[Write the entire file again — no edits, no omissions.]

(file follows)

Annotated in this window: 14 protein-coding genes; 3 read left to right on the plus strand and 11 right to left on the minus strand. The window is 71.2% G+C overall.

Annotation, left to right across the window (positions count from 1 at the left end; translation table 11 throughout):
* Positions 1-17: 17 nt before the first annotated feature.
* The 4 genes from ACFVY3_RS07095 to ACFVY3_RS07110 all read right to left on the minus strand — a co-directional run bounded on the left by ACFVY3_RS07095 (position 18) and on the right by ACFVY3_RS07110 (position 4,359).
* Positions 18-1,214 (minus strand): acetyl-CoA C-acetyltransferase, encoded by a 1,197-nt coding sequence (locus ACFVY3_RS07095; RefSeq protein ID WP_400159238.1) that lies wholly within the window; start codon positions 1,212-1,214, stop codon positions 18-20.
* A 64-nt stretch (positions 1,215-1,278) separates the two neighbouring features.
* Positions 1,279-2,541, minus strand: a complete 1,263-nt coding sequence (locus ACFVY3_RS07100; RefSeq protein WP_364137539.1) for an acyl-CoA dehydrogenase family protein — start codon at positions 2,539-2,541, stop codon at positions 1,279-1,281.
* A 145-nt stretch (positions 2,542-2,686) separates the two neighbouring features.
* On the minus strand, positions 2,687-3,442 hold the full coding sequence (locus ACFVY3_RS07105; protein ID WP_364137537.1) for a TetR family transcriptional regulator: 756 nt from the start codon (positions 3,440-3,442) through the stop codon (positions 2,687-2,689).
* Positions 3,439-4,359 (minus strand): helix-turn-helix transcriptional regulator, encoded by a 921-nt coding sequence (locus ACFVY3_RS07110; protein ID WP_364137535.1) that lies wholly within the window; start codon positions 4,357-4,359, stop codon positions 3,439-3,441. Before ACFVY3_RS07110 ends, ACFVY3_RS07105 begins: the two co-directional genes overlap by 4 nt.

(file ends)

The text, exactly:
Annotated in this window: 14 protein-coding genes; 3 read left to right on the plus strand and 11 right to left on the minus strand. The window is 71.2% G+C overall.

Annotation, left to right across the window (positions count from 1 at the left end; translation table 11 throughout):
* Positions 1-17: 17 nt before the first annotated feature.
* The 4 genes from ACFVY3_RS07095 to ACFVY3_RS07110 all read right to left on the minus strand — a co-directional run bounded on the left by ACFVY3_RS07095 (position 18) and on the right by ACFVY3_RS07110 (position 4,359).
* Positions 18-1,214 (minus strand): acetyl-CoA C-acetyltransferase, encoded by a 1,197-nt coding sequence (locus ACFVY3_RS07095; RefSeq protein ID WP_400159238.1) that lies wholly within the window; start codon positions 1,212-1,214, stop codon positions 18-20.
* A 64-nt stretch (positions 1,215-1,278) separates the two neighbouring features.
* Positions 1,279-2,541, minus strand: a complete 1,263-nt coding sequence (locus ACFVY3_RS07100; RefSeq protein WP_364137539.1) for an acyl-CoA dehydrogenase family protein — start codon at positions 2,539-2,541, stop codon at positions 1,279-1,281.
* A 145-nt stretch (positions 2,542-2,686) separates the two neighbouring features.
* On the minus strand, positions 2,687-3,442 hold the full coding sequence (locus ACFVY3_RS07105; protein ID WP_364137537.1) for a TetR family transcriptional regulator: 756 nt from the start codon (positions 3,440-3,442) through the stop codon (positions 2,687-2,689).
* Positions 3,439-4,359 (minus strand): helix-turn-helix transcriptional regulator, encoded by a 921-nt coding sequence (locus ACFVY3_RS07110; protein ID WP_364137535.1) that lies wholly within the window; start codon positions 4,357-4,359, stop codon positions 3,439-3,441. Before ACFVY3_RS07110 ends, ACFVY3_RS07105 begins: the two co-directional genes overlap by 4 nt.